– Short Review –
Payback in essence is a retelling of Robin Hood with a modern day twist, it could be a sign of things to come as young people start to battle against the powers that be and the injustice in the world. M.A. Griffin delivers a timely political thriller for the young adult market and I expect that this book will find its mark with the disenfranchised youth of today and will give people the courage to stand up fight the good fight! There is much to like about this book and one of the key things for me was the characters that M.A. Griffin has created, I am sure there are many young people who would be able to see themselves and their peers in the people Griffin brings to life on the page.
– Long Review –
Payback is a great book, it’s a book that talks about the times we are living in now, shedding a light on the youth of today who for the first time in a long while have a voice of their own – whether this be through social media, YouTube channels and vlogging – or the fact that debating has taken off in schools in the UK for the first time. Young people today have a voice and it is being heard more than ever. So Payback delves into some culturally relevant issues in an engaging and thought provoking way.
In essence the book is a retelling of the tale of Robin Hood – but set in modern day, with a group called ‘Payback‘ who steal from the rich or those that have wronged people and give the money they make from the heists to the poor less affluent areas of where they live or where the job takes place. At first I was a little concerned that the book would just be about stealing, that it was glamourising this act – oh what a problem we would have had then! But M.A. Griffin does a fine job at bringing a moral conscious to his main protagonist Tom and masterfully brings the story to its conclusion.
Tom is an impressionable young adult, who has been following the antics of Payback on social media and YouTube and after a chance encounter and a bit of detective work he finds himself now in the inner circle of the gang – his life will never be the same again. At first Tom is a bit of a fanboy, finding himself actually hanging around with the heroes he has idolised for what seems like forever, doing small jobs until he has earned their trust, but as the heists get bigger and one of their jobs goes slightly wrong – we soon learn that payback is what some people are looking for!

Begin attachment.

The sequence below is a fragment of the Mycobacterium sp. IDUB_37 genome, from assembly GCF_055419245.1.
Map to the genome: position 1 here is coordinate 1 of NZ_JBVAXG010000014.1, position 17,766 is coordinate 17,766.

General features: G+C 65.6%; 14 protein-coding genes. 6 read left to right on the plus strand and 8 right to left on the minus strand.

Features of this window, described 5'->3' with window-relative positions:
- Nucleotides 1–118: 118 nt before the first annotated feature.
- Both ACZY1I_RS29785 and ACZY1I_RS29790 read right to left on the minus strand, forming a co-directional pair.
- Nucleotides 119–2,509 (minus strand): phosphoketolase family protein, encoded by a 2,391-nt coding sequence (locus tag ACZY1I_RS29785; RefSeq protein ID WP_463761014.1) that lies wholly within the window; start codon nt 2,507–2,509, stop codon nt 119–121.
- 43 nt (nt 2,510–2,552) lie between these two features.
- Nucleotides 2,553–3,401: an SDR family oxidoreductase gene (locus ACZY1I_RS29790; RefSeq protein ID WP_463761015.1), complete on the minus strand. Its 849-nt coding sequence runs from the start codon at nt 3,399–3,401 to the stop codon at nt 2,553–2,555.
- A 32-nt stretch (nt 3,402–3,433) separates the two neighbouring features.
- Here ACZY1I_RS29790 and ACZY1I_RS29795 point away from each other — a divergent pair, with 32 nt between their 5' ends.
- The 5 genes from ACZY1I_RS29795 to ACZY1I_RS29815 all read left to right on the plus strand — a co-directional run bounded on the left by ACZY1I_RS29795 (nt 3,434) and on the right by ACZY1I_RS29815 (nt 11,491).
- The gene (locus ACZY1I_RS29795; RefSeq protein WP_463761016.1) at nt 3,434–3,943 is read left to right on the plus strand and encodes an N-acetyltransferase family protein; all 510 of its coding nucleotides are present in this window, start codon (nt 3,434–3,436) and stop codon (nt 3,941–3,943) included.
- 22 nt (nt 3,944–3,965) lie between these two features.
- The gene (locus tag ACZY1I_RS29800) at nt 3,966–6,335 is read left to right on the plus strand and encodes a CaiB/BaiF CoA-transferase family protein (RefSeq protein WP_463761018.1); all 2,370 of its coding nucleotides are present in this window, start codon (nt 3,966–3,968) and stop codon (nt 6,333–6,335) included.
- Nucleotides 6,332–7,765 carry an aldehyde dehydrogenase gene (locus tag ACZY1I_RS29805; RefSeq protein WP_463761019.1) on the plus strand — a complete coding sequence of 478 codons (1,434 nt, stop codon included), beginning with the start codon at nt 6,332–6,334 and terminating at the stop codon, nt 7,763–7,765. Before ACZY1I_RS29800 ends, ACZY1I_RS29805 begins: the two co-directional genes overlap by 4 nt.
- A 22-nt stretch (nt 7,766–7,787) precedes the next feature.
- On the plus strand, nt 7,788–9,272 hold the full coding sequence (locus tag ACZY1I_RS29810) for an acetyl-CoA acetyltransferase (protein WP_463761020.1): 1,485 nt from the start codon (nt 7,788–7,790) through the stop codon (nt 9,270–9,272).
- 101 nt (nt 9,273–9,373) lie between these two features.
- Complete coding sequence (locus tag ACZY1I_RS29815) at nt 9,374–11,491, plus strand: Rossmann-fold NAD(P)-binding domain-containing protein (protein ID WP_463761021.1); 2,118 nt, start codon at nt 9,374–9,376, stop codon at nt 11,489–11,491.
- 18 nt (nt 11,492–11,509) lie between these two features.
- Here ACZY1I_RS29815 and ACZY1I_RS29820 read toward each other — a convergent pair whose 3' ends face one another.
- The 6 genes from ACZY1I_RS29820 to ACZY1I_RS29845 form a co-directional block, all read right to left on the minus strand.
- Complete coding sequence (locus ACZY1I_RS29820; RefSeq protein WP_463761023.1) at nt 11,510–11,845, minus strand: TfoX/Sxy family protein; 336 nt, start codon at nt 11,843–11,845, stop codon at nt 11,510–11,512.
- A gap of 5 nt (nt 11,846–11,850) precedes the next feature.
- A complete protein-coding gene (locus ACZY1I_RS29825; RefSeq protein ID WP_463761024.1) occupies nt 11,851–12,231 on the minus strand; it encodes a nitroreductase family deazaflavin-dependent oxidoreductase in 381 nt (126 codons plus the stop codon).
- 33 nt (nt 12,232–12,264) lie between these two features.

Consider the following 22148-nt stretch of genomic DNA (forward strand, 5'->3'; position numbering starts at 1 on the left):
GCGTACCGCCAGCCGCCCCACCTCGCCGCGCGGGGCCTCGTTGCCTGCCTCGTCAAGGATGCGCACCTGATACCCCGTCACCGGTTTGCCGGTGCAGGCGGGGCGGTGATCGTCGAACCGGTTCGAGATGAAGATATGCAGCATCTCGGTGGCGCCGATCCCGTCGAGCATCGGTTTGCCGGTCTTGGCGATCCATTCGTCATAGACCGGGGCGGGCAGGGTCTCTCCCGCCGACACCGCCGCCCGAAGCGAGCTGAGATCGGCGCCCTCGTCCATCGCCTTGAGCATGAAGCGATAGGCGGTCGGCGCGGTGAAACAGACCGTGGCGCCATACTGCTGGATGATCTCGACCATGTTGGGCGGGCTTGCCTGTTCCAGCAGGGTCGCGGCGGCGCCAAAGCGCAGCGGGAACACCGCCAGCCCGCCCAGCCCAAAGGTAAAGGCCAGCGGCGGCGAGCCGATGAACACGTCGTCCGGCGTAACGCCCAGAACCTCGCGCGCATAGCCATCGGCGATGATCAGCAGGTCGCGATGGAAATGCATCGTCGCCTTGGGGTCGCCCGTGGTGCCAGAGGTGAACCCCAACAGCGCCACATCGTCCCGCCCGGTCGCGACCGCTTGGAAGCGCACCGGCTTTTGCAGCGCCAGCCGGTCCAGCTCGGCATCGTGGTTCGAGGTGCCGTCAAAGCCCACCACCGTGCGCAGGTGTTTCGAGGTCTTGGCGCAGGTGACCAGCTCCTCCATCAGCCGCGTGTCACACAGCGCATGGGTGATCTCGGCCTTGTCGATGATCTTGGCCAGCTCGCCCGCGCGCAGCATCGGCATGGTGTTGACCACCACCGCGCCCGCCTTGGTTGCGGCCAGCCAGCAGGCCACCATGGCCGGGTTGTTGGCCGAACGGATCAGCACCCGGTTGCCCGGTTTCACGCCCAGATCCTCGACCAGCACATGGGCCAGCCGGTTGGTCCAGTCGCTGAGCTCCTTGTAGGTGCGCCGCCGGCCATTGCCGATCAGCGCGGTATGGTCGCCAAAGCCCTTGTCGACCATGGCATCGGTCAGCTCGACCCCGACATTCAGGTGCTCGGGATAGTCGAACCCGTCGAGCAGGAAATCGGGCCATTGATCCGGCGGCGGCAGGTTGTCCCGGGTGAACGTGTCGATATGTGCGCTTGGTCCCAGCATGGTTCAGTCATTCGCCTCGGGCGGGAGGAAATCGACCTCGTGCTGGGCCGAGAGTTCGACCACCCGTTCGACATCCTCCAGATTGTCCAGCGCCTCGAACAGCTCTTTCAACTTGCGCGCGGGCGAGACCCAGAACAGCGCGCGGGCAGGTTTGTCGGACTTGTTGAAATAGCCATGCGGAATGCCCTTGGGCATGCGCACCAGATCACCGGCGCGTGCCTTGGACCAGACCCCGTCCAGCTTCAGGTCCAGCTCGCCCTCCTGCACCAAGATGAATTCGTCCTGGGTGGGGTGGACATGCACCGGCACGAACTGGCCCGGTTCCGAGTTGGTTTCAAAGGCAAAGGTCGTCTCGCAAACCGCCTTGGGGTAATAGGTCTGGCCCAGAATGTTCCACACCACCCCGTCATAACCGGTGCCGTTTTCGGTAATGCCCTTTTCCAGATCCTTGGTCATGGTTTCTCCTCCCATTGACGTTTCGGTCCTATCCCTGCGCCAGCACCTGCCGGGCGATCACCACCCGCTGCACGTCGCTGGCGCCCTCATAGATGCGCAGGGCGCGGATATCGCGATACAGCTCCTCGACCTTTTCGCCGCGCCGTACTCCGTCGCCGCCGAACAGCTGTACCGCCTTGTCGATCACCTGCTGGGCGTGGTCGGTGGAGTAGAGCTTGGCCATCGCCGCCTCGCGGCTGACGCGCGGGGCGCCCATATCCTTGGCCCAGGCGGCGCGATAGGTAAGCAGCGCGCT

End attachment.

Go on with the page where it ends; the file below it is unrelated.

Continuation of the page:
I enjoyed the way that M.A. Griffin had his gang dressed in Fox masks, possibly a subtle hint at the gang being the vermin of the street. I thought that this little touch helped put the gang in perspective and was a way in which he could say a lot without saying much. Payback has many a set piece that are thrilling to read and as the noose draws tighter around the gangs necks, as the police get closer to finding the gang and the people seeking the gang to impart justice of a different kind…Payback becomes quite literally a page turner.
The book is a fabulous read and there are many parts of it that I found enjoyable, I particularly relished the reasonings behind their crimes – M.A. Griffin does a brilliant job of not glamorising this type of act (which I was worried about), instead he adds a political twist to each job, so the reader can see the reasonings for such actions – it’s also quite on the money with what young people are thinking about today (I used to work in schools and he’s nailed the thought processes of the young people of today – and what they care about) so I am sure this book will find its audience across the country with young adults and middle grade readers – I feel the book will also be a great step-up to lengthier fiction for children.
If you are looking for something that is a quick read, that has elements of a political nature, if you love thriller / crime writing then look no further than Payback – a great introduction for young people to some deep culturally relevant themes.
Payback is published by Chicken House Books and is available here.
M.A. Griffin won the Times/Chicken House Children’s Fiction Competition with The Poison Boy in 2012, writing under the name Fletcher Moss. He works as an assistant head teacher at a school in Greater Manchester, having previously worked as a classroom teacher, shelf-stacker and van driver in France and Spain. Lifers is his first book for older readers.
Reviewed by Ross Jeffery
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